UAES's Don Roberts Receives Career Honor
Utah State University insect pathologist and Utah Agricultural Experiment Station researcher Donald W. Roberts received the Society for Invertebrate Pathology's 2009 Founders' Honoree award, the society's top career honor. Roberts, a research professor in USU's Department of Biology, was recognized at an Aug. 17 ceremony during the group's annual meeting in Park City, Utah. "The award recognizes individual scientists and is awarded in recognition of outstanding and seminal contributions in the discipline of invertebrate pathology," said James Becnel, chair of the society's award committee. "It is a distinct honor to present Dr. Roberts with the society's highest award."
A longtime researcher of fungal diseases in insects, Roberts' efforts include study of microbial control of Mormon crickets and grasshoppers -- both vexing agricultural pests. With a team of student researchers, Roberts is investigating fungi that can keep cricket and grasshopper populations in check without harming the surrounding environment.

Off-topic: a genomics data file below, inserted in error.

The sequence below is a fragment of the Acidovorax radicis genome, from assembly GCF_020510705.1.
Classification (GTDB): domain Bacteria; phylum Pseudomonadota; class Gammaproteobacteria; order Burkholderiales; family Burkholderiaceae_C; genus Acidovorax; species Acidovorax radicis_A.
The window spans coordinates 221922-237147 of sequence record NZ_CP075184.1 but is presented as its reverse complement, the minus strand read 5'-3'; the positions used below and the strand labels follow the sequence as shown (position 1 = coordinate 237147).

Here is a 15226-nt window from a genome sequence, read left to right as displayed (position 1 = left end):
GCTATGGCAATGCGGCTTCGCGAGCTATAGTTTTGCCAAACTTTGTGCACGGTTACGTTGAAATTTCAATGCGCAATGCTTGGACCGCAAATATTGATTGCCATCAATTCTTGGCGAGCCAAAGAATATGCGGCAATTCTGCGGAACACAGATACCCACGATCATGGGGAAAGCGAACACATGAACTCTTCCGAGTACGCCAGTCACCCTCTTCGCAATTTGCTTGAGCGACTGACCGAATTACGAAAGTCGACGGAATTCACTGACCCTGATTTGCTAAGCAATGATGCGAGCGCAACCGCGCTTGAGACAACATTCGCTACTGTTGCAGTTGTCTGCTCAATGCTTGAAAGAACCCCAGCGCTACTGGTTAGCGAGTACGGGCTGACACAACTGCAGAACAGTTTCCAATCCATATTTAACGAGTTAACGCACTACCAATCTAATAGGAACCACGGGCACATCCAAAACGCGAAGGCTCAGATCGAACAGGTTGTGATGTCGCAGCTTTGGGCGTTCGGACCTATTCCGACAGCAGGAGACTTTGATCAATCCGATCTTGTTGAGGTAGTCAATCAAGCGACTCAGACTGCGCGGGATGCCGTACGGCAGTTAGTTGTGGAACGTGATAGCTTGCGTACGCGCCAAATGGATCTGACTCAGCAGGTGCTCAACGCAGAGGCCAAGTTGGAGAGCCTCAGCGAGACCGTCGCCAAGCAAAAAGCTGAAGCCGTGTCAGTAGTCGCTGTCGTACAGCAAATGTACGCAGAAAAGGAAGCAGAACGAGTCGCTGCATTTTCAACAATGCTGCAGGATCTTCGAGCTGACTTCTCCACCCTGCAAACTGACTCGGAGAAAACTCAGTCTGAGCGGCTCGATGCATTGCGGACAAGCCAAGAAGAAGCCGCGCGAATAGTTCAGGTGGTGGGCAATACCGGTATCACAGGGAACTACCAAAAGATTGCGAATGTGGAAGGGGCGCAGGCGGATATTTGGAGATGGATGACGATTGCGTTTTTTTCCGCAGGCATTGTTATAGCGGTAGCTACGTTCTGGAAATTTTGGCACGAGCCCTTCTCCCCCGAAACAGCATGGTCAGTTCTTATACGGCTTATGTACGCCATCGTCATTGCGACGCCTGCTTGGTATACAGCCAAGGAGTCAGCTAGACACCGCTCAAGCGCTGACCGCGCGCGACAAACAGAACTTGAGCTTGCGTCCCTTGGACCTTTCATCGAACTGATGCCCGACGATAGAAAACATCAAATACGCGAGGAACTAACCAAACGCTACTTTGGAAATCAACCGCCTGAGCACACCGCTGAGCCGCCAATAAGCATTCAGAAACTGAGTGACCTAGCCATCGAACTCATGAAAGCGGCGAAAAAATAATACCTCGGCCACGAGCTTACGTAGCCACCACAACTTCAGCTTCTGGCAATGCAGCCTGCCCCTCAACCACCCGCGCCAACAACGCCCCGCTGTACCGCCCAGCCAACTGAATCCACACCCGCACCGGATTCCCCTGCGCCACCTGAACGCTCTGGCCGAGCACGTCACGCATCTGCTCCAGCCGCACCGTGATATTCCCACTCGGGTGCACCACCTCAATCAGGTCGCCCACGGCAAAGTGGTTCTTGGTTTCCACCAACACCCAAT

Roberts' team has collected more than 10,000 soil samples from throughout the western United States that contain varied fungi. In the lab, the scientists isolate the different fungi and test their effects on insects in the field. At a current field research site, the scientists have placed more than 400 mesh cages, each housing a single insect infected with a fungus, and are observing the effects on each cricket.
"Field tests are critical because what works in the lab may not work in the field," says graduate student Chad Keyser.
The researchers note that, when the crickets detect an infection, they instinctively sun themselves to kill the pathogen. Fungi selected to control the insects must therefore be able to withstand a range of temperatures associated with a specific region.
Roberts, who joined USU in 1997, is internationally renowned for his basic and applied research of insect pathogens. He's established insect pathology teams at sites throughout the globe, including the United States, Brazil and the Philippines. In 1980, Roberts organized the Insect Pathology Resources Center at Cornell University, now part of the Boyce Thompson Institute for Plant Research, which supports training for scientists throughout the world and maintains a repository of insect pathogens.
Contact: Donald W. Roberts, 435-797-0049
Writer: Mary-An Muffoletto, 435-797-3517